In "Lamb to the Slaughter", should Mary Maloney be punished for the murder of her husband?
Should is a very different verb from will. The end of this excellent short story makes it very clear that Mary Maloney has managed to get away with the murder, as she involves the policemen in hiding the murder weapon for her permanently as they eat the leg of lamb that she has just roasted and given them to eat.
However, if you are looking at the evidence from the reader's point of view, I think there is very definitely a case for her getting off with temporary insanity or something like that. Note how the actual murder is described:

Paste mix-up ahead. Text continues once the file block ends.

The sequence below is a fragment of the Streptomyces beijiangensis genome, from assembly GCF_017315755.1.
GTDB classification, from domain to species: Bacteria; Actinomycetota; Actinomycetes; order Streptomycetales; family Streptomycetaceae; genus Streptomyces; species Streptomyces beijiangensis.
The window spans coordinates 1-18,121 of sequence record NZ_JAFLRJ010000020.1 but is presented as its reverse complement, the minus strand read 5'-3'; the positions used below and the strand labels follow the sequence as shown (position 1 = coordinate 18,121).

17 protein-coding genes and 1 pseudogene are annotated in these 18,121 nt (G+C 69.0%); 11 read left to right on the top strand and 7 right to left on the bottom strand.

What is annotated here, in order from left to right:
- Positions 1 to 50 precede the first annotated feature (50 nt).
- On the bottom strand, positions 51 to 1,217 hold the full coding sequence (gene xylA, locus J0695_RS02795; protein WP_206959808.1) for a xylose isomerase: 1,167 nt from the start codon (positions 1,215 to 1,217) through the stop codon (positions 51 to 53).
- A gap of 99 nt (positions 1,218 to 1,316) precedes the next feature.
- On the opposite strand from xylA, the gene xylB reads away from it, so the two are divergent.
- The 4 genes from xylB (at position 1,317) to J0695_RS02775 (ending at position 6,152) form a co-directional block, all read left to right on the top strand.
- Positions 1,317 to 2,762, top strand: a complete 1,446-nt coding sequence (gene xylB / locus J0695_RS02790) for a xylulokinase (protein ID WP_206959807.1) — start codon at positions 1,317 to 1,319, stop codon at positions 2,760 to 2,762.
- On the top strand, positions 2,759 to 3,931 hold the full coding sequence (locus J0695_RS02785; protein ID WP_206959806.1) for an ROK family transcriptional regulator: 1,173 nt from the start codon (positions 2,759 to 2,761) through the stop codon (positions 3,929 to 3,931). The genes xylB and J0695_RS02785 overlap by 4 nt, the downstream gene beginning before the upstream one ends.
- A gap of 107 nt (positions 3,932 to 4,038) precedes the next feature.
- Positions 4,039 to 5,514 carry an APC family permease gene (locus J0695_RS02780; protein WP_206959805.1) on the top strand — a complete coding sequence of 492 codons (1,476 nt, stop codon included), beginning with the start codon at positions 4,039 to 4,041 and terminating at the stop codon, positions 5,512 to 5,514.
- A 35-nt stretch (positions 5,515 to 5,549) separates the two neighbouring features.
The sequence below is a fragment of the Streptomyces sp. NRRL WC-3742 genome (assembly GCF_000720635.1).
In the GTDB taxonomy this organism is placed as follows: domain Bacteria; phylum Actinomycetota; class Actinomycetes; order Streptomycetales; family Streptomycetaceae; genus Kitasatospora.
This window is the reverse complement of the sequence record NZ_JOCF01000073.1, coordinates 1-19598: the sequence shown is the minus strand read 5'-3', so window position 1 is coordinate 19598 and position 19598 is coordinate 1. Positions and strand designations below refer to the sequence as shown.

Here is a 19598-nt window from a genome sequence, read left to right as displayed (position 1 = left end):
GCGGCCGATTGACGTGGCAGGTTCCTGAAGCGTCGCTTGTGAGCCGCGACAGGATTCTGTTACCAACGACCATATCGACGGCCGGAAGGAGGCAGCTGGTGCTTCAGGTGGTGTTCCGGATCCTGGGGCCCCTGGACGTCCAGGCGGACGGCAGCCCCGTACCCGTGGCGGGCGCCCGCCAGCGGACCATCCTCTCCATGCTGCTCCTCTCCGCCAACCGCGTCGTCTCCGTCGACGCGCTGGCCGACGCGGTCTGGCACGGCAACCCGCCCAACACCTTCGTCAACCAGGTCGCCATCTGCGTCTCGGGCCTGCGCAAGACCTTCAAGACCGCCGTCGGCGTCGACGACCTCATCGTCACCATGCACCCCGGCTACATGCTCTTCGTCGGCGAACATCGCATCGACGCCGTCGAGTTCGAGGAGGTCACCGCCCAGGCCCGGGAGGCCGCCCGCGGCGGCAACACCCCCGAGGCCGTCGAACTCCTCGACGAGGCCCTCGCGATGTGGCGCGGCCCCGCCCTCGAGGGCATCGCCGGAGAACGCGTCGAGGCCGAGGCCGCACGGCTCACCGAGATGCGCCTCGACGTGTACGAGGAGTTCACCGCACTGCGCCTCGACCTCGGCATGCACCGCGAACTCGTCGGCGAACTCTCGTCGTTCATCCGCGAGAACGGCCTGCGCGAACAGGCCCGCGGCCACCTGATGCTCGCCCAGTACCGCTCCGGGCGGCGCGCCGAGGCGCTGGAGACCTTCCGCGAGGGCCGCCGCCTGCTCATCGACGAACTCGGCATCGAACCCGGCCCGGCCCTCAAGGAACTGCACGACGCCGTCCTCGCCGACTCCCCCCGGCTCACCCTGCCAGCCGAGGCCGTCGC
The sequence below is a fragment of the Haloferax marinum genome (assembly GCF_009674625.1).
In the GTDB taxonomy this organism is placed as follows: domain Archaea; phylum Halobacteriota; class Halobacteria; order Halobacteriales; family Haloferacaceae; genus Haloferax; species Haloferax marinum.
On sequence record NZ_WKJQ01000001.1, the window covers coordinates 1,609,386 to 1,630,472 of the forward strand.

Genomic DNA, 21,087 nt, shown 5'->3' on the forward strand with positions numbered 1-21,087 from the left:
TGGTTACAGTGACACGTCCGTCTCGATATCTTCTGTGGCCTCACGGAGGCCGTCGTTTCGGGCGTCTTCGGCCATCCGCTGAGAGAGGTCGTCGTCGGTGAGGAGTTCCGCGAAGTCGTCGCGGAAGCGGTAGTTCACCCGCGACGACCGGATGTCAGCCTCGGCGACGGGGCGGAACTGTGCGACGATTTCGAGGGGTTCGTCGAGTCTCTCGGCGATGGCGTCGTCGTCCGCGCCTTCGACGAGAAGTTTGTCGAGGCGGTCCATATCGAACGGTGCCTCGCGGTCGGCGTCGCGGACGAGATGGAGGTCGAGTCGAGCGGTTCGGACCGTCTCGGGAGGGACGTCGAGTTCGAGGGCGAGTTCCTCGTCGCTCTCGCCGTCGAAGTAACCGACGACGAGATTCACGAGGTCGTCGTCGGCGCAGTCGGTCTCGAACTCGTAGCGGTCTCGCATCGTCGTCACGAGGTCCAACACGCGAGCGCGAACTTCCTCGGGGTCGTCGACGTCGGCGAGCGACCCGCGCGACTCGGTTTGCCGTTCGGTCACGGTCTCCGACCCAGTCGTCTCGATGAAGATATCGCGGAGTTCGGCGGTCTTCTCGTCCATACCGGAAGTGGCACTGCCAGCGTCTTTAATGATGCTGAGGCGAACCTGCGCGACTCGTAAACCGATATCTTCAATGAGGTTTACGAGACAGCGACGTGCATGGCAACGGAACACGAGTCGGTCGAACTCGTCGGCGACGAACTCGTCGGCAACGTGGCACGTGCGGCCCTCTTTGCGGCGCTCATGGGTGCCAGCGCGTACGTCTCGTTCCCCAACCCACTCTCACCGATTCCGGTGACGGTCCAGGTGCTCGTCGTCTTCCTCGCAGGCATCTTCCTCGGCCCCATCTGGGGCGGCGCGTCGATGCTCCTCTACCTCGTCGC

At that point Mary Maloney simply walked up behind him and without any pause she swung the big frozen leg of lamb high in the air and brought it down as hard as she could on the back of his head.
It is clear that this was unpremeditated, and was brought around by the shock of discovering that he was going to leave her. We are also told that she was in "shock" with what she did. Clearly, her position as a pregnant wife who has just found out that her husband is probably having an affair and leaving her for another woman would have enabled her to get off in the hands of a good lawyer. But remember - the beauty of this darkly humorous story is that she is able to provide the perfect alibi for herself and destroy the murder weapon.